I'm tracking books I should read here, but their completion on my goodreads app.

I'm also not into, or good at, drawing/doodling so the extent of my pretty is re-tracing words with marker and adding washi tape. What I want is simple but specific.

I changed my mind on how to make this layout and learned having a good eraser is probably a good idea in the future.

This has been week 1 and so far I love it! Not having to look at my phone, or a computer, in order to get alllll of my tasks done is so freeing!

I started this a few days into March so I'm not stressing about remembering prior workouts. Start where you are and keep going! Resisting the urge to want to have this reflect my ideal self.


Holy Week and Easter are just around the corner!

If you haven't entered the Easter Basket Giveaway on Instagram, you are in the final hours! It ends at 12pm EST, so hop to it!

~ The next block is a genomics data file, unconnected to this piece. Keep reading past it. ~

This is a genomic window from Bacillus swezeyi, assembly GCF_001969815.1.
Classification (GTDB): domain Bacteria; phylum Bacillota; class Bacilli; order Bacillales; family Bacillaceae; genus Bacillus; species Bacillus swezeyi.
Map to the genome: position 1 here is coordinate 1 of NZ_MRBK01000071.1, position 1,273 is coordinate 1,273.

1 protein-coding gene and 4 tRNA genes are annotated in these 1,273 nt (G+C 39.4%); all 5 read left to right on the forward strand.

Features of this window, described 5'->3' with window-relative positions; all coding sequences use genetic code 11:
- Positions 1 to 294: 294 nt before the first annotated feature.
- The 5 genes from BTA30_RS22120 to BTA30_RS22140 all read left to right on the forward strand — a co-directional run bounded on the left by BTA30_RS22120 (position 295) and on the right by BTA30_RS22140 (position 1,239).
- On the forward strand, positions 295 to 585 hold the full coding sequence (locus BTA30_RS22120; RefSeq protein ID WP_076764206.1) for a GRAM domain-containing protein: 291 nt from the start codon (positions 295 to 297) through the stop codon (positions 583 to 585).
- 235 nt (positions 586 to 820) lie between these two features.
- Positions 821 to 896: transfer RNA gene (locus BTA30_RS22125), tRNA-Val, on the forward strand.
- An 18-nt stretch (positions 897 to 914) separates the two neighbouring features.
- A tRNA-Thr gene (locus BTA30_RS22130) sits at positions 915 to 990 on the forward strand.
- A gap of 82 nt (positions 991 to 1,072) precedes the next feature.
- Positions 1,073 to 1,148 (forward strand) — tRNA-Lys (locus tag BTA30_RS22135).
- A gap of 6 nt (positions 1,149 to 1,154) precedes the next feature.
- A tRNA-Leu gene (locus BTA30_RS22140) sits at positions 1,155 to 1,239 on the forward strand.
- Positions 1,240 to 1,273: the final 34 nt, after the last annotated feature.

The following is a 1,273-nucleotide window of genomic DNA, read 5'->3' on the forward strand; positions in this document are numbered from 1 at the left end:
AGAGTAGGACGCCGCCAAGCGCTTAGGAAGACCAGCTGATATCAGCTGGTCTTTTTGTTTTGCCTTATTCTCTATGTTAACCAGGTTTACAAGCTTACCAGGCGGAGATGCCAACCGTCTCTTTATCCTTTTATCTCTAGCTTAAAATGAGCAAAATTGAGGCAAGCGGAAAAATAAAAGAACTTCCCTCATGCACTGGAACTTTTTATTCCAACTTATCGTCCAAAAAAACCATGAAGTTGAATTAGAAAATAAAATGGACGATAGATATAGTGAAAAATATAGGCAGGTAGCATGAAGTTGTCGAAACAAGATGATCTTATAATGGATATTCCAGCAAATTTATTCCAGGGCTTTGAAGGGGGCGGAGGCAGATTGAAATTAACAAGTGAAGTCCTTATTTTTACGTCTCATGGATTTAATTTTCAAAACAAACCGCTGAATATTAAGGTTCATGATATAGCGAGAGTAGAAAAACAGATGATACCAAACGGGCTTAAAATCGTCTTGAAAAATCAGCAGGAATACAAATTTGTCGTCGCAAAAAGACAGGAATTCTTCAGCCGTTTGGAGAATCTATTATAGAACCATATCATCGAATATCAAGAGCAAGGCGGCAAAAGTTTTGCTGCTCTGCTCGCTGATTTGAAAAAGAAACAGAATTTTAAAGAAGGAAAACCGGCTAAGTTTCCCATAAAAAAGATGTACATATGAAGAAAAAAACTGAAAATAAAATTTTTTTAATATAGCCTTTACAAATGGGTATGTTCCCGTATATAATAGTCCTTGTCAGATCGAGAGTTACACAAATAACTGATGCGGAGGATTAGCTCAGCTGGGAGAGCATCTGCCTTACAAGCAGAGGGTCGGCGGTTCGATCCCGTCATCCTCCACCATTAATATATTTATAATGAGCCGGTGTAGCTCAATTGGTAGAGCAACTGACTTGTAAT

Beauty, Truth, and Goodness - A 5 Minute Morning Basket

Wednesday, March 7, 2018

When I did my last Day in a Life post, some of you noticed that our morning basket time only lasted for 5 minutes. That is our average time.

For those of you unfamiliar with the concept of a morning basket, it's essentially a set of things at the beginning of the day that starts your day with beauty, goodness, and truth. Exactly what that entails will vary drastically between families, and within the same family at different times. I encourage you to tailor your morning basket to what works in your family.

Our morning basket time consists of:

Bible: we read a page or two from our children's Bible. We use this one that is on the MODG syllabus.